Would writers even exist if there was no sin?

In my psychological thriller Last Deadly Lie, even the preacher gets caught up in a little sin or two.

What makes a villain a villain without surrounding himself with a little sin?

I hear them everywhere I go.

In Church pews on Sunday morning.

Inside tents on Saturday nights where we find out hell is hotter than an East Texas August.

On the radio late at night.

They’re against us.

They’re ganging up on us.

They’re out to get us.

Some are fundamentalist.

Some are mainstream.

Some are in Bible churches by the side of the road.

It doesn’t matter.

Writers beware!

Preachers don’t like us.

They all have the same message.

They all have the same motives.

And we are targets in their crosshairs.

If you’re a writer, preachers are trying to shut you down.

Burn your books.

Shred your manuscripts.

Exorcise your imagination.


Preachers are against sin.

Preachers want to stomp out sin.

Preachers want to rid the world of sin.

But if writers lose sin, what else is there to write about?

After all, the Bible is full of it.

David had an affair with his general’s wife.

David had the general killed.

Good plot.

Good story.

Novelists have worked it to death.

Paul is a murderer.

He is a villain’s villain.

He’s feared.

He’s a dangerous man.

But he sees a vision in a burning bush.

He’s a changed man, and suddenly he fights to save the ones he once condemned to death.

Good plot.

Good story.

Novelists have worked it to death.

What’s a good mystery without a little sin?

What’s a good romance without a little sin, either real or imagined?

Erotica is full of it.

Erotica thinks it invented sin.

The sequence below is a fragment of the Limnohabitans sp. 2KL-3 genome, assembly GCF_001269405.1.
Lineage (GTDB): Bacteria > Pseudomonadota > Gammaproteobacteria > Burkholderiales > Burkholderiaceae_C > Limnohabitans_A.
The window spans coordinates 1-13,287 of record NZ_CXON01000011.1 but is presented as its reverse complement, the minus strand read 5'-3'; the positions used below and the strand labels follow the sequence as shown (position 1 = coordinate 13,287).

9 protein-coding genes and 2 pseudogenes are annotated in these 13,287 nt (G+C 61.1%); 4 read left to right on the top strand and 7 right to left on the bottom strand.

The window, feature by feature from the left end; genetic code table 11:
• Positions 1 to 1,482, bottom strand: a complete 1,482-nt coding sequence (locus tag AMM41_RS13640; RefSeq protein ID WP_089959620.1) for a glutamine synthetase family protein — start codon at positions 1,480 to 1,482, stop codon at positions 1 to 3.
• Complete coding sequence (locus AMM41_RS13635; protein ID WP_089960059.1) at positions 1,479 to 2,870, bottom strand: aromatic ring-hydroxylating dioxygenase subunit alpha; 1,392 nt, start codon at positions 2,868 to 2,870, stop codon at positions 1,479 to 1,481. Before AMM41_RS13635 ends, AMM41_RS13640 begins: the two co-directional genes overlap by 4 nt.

Maybe it did.

How many planets can you conquer without a little sin?

Most wars are triggered with one or two.

Even Mother Goose is filled with evil deeds.

What makes a villain a villain without surrounding himself with a little sin?

How does the hero whip the villain without falling prey to a little sin?

Don’t worry, you think.

It can’t be sin.

The bad guy deserved what he got.

That’s the problem with the Ten Commandments.

There’s no amendment in small print at the end that says: It’s all right to break one if the bastard deserves what he gets.

So face it.

Sin is sin.

And the preachers are against it.

Preachers want to end it.

Stand on the mountaintop and wash our sins away.

If they do, I’m afraid writers are out of business.

Of course, if preachers end sin, they’re out of business, too.

Please click HERE to find Last Deadly Lie on Amazon.

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  • I don’t understand why people listen to preachers who are so clearly in it for themselves, and turn out to be such a terrible example in their own private lives. Cargo cult mentality – appease the ones who seem to be in power, and it will rub off on you?

    • Caleb Pirtle

      Alicia: So many are desperate and at the end of their rope. Preachers are always willing to sell them another inch of rope. Next week, they will sell you another.

  • Sally Berneathy

    I try to behave myself most of the time. Well, some of the time. Okay, occasionally! A few weeks ago we had guests, Matt’s friends, so I was trying. When one of the husbands berated his wife for watching Sopranos…”I can’t believe you go to church every Sunday and say you love Jesus, but you watch people killing other people!” After a few minutes of this, I said, “You probably don’t want to talk to me or be around me because I just killed my second husband, and I killed the third one several times. What’s more, I get paid for killing people!”

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